One, who doesn't view slavery as the central issue in the war, sees them as a burden to an army ill-equipped to handle large numbers of refugees. The other, an abolitionist, stresses the fleeing slaves' humanity and what he sees as a moral obligation to help them.
In the closing Ferry Farm scene, a slave who has crossed the river to freedom encounters the soldiers and offers his support for the Union effort in the form of labor. But he makes it clear that support would be given by choice by a free man.
"It's great that we have the quality of actors we do," Withers said.
Paula Raudenbush, director of marketing and communication for the foundation, said: "I had not seen the rehearsal, so I was blown away by it. I thought it was totally captivating. The actors just did a phenomenal job. To me, the setting at Kenmore made it so real."
Fred Franklin, who worked on "River Jordan" as artistic director, told the audience, "These scenes could have taken place elsewhere, but I don't think this would've had the same power."
Each actor was given a packet containing primary source material so they would understand their character's point of view and not just be reciting lines, Budinger told the audience.
Rachel Simpson, who played Betty Gordon, told the audience that slave owners: "Had a mindset that African-Americans couldn't survive without them. Of course, it was really the other way around. But they honestly thought they were doing something good."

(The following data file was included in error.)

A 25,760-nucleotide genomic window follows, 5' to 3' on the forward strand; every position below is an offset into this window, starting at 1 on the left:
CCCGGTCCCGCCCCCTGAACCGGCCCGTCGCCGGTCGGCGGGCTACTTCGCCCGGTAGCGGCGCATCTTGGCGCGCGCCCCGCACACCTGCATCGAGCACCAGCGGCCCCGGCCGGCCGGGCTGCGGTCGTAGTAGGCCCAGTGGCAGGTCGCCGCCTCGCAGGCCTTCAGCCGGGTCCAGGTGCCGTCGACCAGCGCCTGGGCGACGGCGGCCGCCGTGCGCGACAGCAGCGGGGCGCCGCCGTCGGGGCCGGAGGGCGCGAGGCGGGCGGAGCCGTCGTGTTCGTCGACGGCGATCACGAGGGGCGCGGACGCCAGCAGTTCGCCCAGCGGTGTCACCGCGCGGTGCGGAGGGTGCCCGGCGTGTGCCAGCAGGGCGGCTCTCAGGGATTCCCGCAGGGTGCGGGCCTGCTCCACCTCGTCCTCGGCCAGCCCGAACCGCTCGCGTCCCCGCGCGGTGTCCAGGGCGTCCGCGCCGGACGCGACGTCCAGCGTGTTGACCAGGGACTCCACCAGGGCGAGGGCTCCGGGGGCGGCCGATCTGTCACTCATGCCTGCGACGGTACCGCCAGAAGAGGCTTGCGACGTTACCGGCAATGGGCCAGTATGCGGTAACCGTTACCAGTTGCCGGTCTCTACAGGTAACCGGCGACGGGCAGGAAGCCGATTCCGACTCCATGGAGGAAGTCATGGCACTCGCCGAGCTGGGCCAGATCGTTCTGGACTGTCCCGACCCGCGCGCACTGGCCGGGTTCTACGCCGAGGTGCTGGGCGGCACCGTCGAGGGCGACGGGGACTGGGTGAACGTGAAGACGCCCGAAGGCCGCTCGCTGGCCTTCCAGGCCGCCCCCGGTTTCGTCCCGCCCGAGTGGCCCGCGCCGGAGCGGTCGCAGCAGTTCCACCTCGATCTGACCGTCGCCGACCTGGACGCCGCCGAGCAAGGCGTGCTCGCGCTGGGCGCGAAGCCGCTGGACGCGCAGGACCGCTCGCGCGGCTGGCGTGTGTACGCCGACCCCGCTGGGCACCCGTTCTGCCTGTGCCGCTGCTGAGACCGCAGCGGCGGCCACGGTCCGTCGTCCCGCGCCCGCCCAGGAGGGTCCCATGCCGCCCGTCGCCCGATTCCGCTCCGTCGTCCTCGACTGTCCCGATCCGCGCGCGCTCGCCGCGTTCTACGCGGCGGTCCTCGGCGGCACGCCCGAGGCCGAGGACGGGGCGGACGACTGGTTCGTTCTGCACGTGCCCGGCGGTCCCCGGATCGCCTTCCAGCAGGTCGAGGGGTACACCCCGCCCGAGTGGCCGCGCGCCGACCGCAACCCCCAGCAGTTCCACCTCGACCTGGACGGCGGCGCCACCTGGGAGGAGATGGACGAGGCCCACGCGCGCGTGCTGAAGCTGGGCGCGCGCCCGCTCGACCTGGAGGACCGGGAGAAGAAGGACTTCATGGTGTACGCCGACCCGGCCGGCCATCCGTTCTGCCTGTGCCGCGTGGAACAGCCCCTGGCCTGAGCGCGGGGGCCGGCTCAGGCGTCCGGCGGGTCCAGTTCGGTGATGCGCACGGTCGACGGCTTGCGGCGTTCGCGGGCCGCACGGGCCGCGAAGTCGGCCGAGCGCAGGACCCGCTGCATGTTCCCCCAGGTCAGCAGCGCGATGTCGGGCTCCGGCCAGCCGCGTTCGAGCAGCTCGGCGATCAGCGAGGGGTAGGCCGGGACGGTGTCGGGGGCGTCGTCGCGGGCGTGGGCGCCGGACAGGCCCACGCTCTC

Jonathan Price, who played the Union soldier who didn't want to deal with escaping slaves, told the audience after the performance, "I, for one, didn't like my character."
David Muraca, director of archaeology for the foundation, said between scenes that at first Union leaders were nonplussed by the stream of thousands of escaping slaves, but, "the generals came to see them as a resource they wanted to take away from the South." This is said by some historians to have been one of Lincoln's motives for drafting the Emancipation Proclamation that summer.
African-American actors involved said they didn't hesitate to play slaves.
"I was truly honored," said Foddrell. "I'm really into African-American Studies and it saddens me that kids don't know these stories. I will play a slave any day, because I am very, very proud."
Michael Zitz: 540/846-5163
"River Jordan: Crossing to Freedom" repeats today from 10:30 a.m. to 12:30 p.m. at Ferry Farm and Kenmore. $15 per person. Age 12 and over. Call 540/370-0732, email firstname.lastname@example.org or simply come to Ferry Farm at